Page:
At end-Q1, hot money back to net outflow

FOREIGN short-term investor sentiment turned sour towards the latter part of the first quarter of 2022 as more investors chose to pull out their capital from the Philippines in March. A private bank economist said growing uncertainty over global and local developments could affect the economy and, subsequently dampen investors’ short-term sentiment to the Philippines.

The Bangko Sentral ng Pilipinas (BSP) reported on Thursday that foreign portfolio investments (FPI) in March this year yielded net outflows of $305 million. This resulted from the $1.6-billion gross outflows that outpaced the $1.3-billion gross inflows for the month.

This is also a reversal from the net inflows of $274 million recorded in February and the $14.6-million net inflows in January this year. Despite two months of net inflows, the cumulative FPI standing of the country in the first three months of the year is at a net outflow of $65.3 million.

FPI are known as “hot” or “speculative” money because they are easily pulled in and out of the local platforms with the slight change of global and local sentiment.

The first-quarter net outflow standing of the country’s FPI, however, is smaller than the $483.49-million net outflow in the first quarter of 2021.

The $1.3-billion registered investments for March this year reflected an increase of 35.3 percent compared to the $945 million recorded in February 2022. About 87 percent of these investments registered were in listed securities, particularly in holding firms, property, banks, food, beverage and tobacco; and transportation services.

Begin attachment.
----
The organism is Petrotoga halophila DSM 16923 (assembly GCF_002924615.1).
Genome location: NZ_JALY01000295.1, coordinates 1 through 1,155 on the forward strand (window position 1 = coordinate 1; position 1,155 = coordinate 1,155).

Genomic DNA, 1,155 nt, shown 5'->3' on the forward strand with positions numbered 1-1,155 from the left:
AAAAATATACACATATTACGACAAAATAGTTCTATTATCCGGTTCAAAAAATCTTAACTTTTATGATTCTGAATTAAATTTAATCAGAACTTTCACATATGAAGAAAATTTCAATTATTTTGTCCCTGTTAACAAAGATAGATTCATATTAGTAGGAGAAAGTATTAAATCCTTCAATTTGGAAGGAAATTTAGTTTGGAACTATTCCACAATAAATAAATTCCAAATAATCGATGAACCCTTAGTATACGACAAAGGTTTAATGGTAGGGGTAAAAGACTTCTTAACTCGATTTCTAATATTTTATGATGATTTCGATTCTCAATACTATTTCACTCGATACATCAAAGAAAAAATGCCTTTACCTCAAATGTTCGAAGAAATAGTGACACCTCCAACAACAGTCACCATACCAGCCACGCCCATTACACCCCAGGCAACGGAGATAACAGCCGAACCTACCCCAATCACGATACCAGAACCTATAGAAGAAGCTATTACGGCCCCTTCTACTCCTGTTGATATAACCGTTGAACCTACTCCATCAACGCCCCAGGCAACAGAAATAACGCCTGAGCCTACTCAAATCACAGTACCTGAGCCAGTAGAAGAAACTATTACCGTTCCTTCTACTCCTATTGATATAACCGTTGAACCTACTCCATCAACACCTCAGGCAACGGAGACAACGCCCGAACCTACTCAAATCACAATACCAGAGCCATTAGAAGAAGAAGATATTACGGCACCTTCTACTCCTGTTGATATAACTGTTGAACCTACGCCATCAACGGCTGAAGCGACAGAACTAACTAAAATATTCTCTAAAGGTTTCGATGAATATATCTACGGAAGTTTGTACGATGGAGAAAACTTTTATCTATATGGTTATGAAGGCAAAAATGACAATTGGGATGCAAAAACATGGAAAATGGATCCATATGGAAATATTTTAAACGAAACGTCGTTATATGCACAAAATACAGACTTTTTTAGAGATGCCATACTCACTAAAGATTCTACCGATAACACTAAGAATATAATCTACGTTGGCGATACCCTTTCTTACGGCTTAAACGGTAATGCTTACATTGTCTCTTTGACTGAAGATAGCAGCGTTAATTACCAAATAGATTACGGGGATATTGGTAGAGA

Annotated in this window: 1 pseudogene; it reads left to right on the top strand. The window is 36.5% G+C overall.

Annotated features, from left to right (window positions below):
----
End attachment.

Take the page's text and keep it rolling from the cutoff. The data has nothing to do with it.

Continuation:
The remaining 13.3 percent went to investments in Peso government securities.

The BSP said the top 5 investor countries for the month were the United Kingdom, United States (US), Luxembourg, Singapore and Hong Kong with a combined share-to-total at 78.4 percent.

This was, however, more than offset by the $1.6-billion gross outflows for the month, which were higher by 136.1 percent than the $670 million recorded in February last year. The US received 80.3 percent of total remittances.

Rizal Commercial Banking Corporation (RCBC) chief economist Michael Ricafort said increased uncertainty in global and local developments could affect the economy and, in turn, the short-term sentiment of investors to the Philippines.

“For the coming months, more aggressive Fed rate hikes, lingering Russia-Ukraine conflict for more than two months already, some lockdowns in China, as well as election-related uncertainties and possible increase in the local policy rate as early as June 2022 could be headwinds to the recovery in the local economy and financial markets, including on net foreign portfolio investments data,” Ricafort said.

These could potentially be offset by measures to further re-open the economy towards greater normalcy, he added.

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